In defence of a nation equipped for war

Have your say

Your front page and article on the post-independence positioning report of the Defence Select Committee (27 September) fails to observe that behind most difficulties lie opportunities – all it requires is the courage to grasp them.

The likelihood is that after independence Scotland will build itself a fully integrated defence force equipped with appropriate and modern equipment, and a fledgling arms industry to supply it.

The best small arms in the world were once made in Dundee, and there is no reason to suspect that we cannot rise to that challenge again: Scots were always good at making things.

By contrast, the rump of the UK will still be saddled with defence concepts – particularly the three-service mentality – and contracts for inappropriate, outdated equipment suitable only for fighting modern versions of 18th, 19th and 20th century wars.

What we will need is an integrated defence force equipped to discharge its duties on the ground, at sea and in the air – one administration and logistics entity, not three – and although initially equipped from abroad, increasingly dependent upon our own – small and efficient – defence industry.

Where will Scotland obtain its submarines, the report asks. It won’t. We don’t need submarines, only the ability to sink those which threaten us, although for the life of me I can’t imagine where they’d come from!

The opportunity has arrived to consign the historical concepts of regiment, squadron and fleet to the museum, to integrate three arms of a multi-functional service to one distinctive entity charged and trained with external defence, support of UN peacekeeping or relief operations commensurate with our size and wealth – but no more – the support of the police in respect of internal acts of terrorism, and what we once called civil defence.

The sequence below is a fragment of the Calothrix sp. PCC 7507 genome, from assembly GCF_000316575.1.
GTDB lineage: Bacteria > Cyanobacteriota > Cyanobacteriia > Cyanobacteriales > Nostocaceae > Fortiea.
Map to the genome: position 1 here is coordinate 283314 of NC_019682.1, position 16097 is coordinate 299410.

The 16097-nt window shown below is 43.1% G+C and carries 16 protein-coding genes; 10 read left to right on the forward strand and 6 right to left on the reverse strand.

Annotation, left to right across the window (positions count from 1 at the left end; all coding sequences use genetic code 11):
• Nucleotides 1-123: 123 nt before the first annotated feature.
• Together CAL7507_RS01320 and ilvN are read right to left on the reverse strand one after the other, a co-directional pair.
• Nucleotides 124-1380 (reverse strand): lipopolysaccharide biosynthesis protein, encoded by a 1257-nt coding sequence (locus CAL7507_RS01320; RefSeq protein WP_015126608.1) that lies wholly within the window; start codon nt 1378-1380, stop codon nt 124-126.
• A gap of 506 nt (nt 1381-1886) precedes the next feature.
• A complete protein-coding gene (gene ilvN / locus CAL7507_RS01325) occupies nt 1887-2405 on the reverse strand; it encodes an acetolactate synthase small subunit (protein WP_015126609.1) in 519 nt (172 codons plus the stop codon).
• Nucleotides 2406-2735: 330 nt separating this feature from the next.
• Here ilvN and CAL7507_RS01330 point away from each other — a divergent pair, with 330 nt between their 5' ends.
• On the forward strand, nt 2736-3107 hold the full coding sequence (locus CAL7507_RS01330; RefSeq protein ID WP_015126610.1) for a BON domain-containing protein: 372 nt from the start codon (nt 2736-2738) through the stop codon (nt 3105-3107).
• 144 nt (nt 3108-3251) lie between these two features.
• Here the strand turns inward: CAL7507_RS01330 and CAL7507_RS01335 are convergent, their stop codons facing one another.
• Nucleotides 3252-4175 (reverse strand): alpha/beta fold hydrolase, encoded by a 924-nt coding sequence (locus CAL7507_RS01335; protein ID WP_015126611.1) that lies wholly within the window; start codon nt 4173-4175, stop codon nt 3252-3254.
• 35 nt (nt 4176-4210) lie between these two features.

A democratic defence force where no-one rises to officer except through the other ranks, supported, perhaps by a territorial force raised by limited term National Service. That would work, and, it seems to me, would be worth voting for.

David Fiddimore

Calton Road


Isn’t there a 19th question we ought to ask the Scottish Government about a defence policy “for possible independence”?

Taking stock of international relations today, who is likely to be Scotland’s enemy in the foreseeable future?

It isn’t too fanciful to suppose any threat to Scotland’s security is unlikely to be another country.

From the horrendous events of recent history, it is reasonable to say the biggest threat is probably from terrorism.

Does a small country like Scotland really need an army, navy and air force with hi-tech weapons to combat terrorism?

Arguably, the realpolitik of def­ence suggests scarce resources may be better spent on counter-terrorism measures, espionage and intelligence-gathering at home and abroad.

Ellis Thorpe

Old Chapel Walk